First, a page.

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What counts as "entry level" in IT?

Discussion in 'Employment & Jobs' started by Mikeyboy, Oct 29, 2007.

  1. Mikeyboy

    Mikeyboy Kilobyte Poster

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    I'm sure it's been asked a hundred times on here before, but as I mentioned in my n00b post, I really want to get into IT, so obviously I need an entry level position - just wondering what sort of roles and companies are the best places to look for?

    ie. There is a PC World opposite me and I see they are hiring... Is this the sort of job which could realistically get my foot in the door so to speak, or am I better off trying to find a helpdesk role?
    Also I have searched the web for helpdesk jobs, on many pages, and job centre etc, is it also worth speaking to employment agencies?

    :)
     
    Certifications: VCP,MCSA, MCP, MCDST, MCITP, MCTS, A+, N+
  2. tripwire45
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    tripwire45 Zettabyte Poster

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    I posted the answer to this in a thread once but it would take me too long to search for it and with my post count, I might never find it. :oops:

    Basically, an "entry-level" job is a level of employment with a company or within an industry that exists at its lowest level and has few or no experiential requirements. In the restaurant business (not fast food), this would probably be positions like dishwasher or bus boy. For motels, it's probably something like housecleaner (maid or janitor).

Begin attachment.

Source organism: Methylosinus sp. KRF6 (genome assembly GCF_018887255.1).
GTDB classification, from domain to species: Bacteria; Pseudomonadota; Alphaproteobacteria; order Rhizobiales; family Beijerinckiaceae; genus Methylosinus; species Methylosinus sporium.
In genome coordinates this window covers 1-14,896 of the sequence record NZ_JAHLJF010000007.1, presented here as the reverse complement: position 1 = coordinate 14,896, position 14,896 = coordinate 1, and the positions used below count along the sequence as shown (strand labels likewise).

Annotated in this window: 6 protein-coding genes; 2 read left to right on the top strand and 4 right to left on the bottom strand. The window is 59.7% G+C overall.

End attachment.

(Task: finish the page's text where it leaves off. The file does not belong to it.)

The term "entry-level" also implies that it's a doorway into the company or the industry that provides the possibility of moving up to higher level positions, once sufficient experience and training has been acquired.

    Hope this helps.
     
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  3. greenbrucelee
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    greenbrucelee Zettabyte Poster

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    As Trip says entry level is a position that requires no experience.

    So you willl get training on the areas you are working in.

    So if its a entry level helpdesk role, you may be just working on support of one certain system or application. What I mean by this is you may be working on a support role for MS Word, so you could get lots of calls from the people who need that to get on with their jobs (so expect stupid calls from people who say "how do I make my typing bold" etc.

    or it could be providing support for the email system etc.